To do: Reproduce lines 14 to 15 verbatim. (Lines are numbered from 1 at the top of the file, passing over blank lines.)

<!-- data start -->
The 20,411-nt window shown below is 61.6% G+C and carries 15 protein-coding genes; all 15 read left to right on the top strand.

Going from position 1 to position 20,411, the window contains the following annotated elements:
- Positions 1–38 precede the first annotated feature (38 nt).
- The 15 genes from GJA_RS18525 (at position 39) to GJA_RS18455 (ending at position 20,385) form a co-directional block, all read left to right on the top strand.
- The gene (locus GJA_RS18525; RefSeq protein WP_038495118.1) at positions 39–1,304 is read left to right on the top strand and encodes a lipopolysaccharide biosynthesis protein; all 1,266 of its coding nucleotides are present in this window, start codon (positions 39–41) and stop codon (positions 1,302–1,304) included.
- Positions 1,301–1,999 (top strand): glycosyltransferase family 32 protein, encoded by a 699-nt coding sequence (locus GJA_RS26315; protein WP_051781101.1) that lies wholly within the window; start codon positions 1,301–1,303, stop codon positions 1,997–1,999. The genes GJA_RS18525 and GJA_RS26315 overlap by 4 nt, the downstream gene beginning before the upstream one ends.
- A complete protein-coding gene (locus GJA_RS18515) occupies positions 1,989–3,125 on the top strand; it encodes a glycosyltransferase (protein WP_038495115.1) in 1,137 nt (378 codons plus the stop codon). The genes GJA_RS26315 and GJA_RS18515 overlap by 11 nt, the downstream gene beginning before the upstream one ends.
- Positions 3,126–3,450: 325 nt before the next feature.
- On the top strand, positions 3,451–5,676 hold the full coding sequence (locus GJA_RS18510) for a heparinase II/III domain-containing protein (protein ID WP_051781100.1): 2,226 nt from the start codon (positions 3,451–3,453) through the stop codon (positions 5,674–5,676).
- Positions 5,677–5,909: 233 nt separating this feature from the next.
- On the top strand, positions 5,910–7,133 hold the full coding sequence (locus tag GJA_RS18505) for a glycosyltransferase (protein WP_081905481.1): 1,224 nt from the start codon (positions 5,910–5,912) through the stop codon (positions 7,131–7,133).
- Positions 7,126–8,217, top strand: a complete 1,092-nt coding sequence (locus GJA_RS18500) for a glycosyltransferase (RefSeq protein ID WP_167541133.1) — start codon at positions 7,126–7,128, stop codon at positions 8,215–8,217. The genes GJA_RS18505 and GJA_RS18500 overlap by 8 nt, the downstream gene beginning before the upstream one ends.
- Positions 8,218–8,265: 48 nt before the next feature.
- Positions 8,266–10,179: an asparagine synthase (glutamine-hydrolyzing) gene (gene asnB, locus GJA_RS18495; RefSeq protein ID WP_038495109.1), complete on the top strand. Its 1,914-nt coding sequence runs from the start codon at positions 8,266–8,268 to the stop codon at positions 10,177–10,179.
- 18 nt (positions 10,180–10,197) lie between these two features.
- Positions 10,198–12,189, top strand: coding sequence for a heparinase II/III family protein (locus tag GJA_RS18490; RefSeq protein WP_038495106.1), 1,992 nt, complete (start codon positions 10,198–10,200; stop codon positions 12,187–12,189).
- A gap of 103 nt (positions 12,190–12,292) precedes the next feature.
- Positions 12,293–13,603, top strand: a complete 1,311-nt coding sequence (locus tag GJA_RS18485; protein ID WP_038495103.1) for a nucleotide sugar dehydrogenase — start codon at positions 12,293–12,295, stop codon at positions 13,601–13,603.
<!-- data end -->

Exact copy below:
- Positions 8,266–10,179: an asparagine synthase (glutamine-hydrolyzing) gene (gene asnB, locus GJA_RS18495; RefSeq protein ID WP_038495109.1), complete on the top strand. Its 1,914-nt coding sequence runs from the start codon at positions 8,266–8,268 to the stop codon at positions 10,177–10,179.
- 18 nt (positions 10,180–10,197) lie between these two features.